For most of the summer we had to concentrate on keeping our young trees safe in the searing heat and drought. Extreme conditions took their toll on the young plants in the nursery and in the new arboretum.
This inevitably pulled resources away from the garden. Watering the young trees was a constant on the ‘to do’ list leaving some areas of the main arboretum more Savanna than Devon woodland.
Along with many other gardens, we had to focus on the most vulnerable plants in the hope that the more established areas, with older plants, would pull back enough to survive the challenge, and rejuvenate over winter.
As the hot weather continued we concentrated our efforts in the most visible areas, and hopefully lessened the impact of the drought for visitors enjoying the much needed shade in the heat. Certainly, we still had plenty of favourable comments and visitors spent longer in the garden enjoying the shade and calm at a slower pace. We saw larger ‘mixed ages’ groups this summer with older and younger generations coming together in the arboretum to shelter from the heat.
As conditions became a little less extreme we were able to get back on track, tackling some of those ‘less-loved’ areas ahead of the winter. Even with our full attention, not all the mature trees escaped the extreme conditions, some look decidedly stressed coming into autumn. We have lost a few more to honey fungus this year – their demise no doubt hurried along by the drought.
Finally, the rain returned and the ponds are refilling. The water table is still low but we expect the ponds to recover fully. The pond by the entrance took the hardest hit. At one point, even I wondered if it would actually contain water again!
Work in the nursery. Nigel and Vaughan had some long days and some worry about what I might find on my return to the garden, after my Greenland trip. With no piped water to the new planting, it was tough physical work that took many hard hours. The low water pressure slowed things down in the nursery and polytunnel to such an extent that we had to ration water use, turning off the pipes at intervals, so that the tea room could have water and vice versa!
Not able to stick to the usual timings for transferring plants, moving everything out of pots in the polytunnels and into the ground was a significant achievement. The young trees suffered, to some degree, with more aphid damage and mildew than usual due to the prolonged period inside, leading to sappier, floppy stems on some plants. We are gauging next steps carefully as we approach winter. I will hold some of the trees back for another year to strengthen them. In a few cases, the combination of heat and pest damage has stunted growth too much. In other cases the additional time in the tunnels has caused tall, sappy growth that needs another year of thickening before moving on.
Fortunately, we have increased our production over the last few seasons and consequently still have a good proportion of older stock that could handle the dry conditions. This is now in good condition and available this winter.
Some maintenance tasks are only possible with many hands. With the generous help of Sticklepath and Okehampton conservation group, we gathered up material for two big bonfires, removing a large amount of brush and rubbish that had accumulated, and could not be removed, over the spring/summer. With their help we also removed all the old wire fencing, mesh and other old metal junk that had been building up around the estate. This went in a skip to be recycled. This was another step in clearing the way for safe access for visitors into the newly planted area, next spring.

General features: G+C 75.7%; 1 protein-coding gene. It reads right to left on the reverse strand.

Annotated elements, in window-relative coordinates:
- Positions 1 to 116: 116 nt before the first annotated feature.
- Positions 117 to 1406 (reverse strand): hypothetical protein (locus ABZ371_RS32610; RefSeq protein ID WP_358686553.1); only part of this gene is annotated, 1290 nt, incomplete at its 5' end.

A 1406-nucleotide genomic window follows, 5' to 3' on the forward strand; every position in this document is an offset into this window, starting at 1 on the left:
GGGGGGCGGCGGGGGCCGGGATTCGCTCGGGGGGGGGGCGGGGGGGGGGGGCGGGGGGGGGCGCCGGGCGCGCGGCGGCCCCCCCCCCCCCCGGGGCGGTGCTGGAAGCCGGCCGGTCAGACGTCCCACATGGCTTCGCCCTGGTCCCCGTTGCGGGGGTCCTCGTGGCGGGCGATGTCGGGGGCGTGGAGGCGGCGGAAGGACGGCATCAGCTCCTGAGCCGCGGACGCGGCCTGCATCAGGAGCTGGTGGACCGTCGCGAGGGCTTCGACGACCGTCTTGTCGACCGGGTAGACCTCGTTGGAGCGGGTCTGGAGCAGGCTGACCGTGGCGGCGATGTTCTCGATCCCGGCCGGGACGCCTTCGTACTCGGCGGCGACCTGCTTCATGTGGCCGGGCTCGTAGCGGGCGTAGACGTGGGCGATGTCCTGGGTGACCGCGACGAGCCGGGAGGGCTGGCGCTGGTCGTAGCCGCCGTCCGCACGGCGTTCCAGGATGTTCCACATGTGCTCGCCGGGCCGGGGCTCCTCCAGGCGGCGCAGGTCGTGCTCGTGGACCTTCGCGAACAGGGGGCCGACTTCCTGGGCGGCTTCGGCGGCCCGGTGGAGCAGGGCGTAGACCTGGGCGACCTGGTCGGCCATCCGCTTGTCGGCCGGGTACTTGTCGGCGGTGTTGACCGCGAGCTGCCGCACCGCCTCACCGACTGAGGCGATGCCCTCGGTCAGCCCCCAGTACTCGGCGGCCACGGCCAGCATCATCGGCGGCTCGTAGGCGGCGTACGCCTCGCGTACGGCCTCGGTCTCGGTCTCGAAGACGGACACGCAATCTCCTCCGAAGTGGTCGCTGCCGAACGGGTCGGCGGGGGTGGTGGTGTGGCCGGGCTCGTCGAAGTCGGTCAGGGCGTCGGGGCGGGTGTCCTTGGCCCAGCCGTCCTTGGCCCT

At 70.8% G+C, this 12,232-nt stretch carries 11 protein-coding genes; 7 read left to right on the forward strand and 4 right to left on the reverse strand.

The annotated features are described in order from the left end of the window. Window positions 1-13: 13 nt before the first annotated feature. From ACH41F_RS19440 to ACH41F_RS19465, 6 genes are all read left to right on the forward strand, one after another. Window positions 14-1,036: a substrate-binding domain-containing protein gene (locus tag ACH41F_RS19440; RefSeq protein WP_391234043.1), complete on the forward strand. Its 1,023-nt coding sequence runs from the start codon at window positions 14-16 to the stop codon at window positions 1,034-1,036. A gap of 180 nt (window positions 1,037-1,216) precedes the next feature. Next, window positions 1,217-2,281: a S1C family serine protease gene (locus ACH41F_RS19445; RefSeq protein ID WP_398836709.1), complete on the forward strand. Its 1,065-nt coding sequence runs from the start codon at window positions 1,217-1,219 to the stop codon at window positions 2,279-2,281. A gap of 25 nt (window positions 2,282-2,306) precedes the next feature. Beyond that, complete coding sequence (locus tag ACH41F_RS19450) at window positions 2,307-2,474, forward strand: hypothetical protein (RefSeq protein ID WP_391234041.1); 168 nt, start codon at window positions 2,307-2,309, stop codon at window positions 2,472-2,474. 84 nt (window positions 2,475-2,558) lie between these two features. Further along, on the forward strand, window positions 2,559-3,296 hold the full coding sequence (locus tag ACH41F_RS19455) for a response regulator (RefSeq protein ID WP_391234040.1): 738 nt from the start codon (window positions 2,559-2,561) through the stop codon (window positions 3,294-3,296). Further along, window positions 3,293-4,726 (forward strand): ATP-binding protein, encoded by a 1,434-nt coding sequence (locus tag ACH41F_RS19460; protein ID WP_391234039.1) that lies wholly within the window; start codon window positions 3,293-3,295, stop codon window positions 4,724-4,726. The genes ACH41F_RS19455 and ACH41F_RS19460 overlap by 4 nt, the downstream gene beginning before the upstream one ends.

Wild flower meadow regeneration continues. Neighbour Will Bromell has generously cut and baled the fields, at just the right time for wildflower regeneration, without cost to us. It is now even more important and difficult to keep costs down so I would like to thank all those who had the ideas and conversations that led to this.
New assistant gardener, Verity, started her new training role with us on 3rd Oct. It is great to have her on the team. She will gradually develop her own links with Friends as she works in the garden and becomes involved in updates through the seasons.
We are always glad to see our loyal regulars returning after the summer holidays and pleased to welcome Sally, Ciaran, Emma, Jazmine, Shelley and Susie to join Simon, Barry and Janet in the garden again.
Okehampton and Sticklepath conservation groups The weather was great for the group visits in September. We achieved a lot and enjoyed a very productive day. In addition, in one quiet moment, the Sticklepath group erected a plaque at the side of the zig-zag path in memory of one of their members, who passed away recently. Their plaque, placed by prior agreement, is a reminder of Don Reason’s contribution to Conservation and Stone Lane Garden.
The nursery is an important part of our income. It also fulfils a research and conservation function within our core charity objectives. The trial of the Trichoderma fungus product from Swiss company Myco solutions continues. We applied a 4th dose on 23rd September. Results will feed into trials data with results in due course.
As part of our work, we experiment and fine-tune propagation methods and raise wild-provenance trees for the arboretum and for distribution to other botanic gardens. This links into my Greenland research trip – some interim photos follow with a full report later, Paul. (Paul Bartlett – Stone Lane Garden Manager)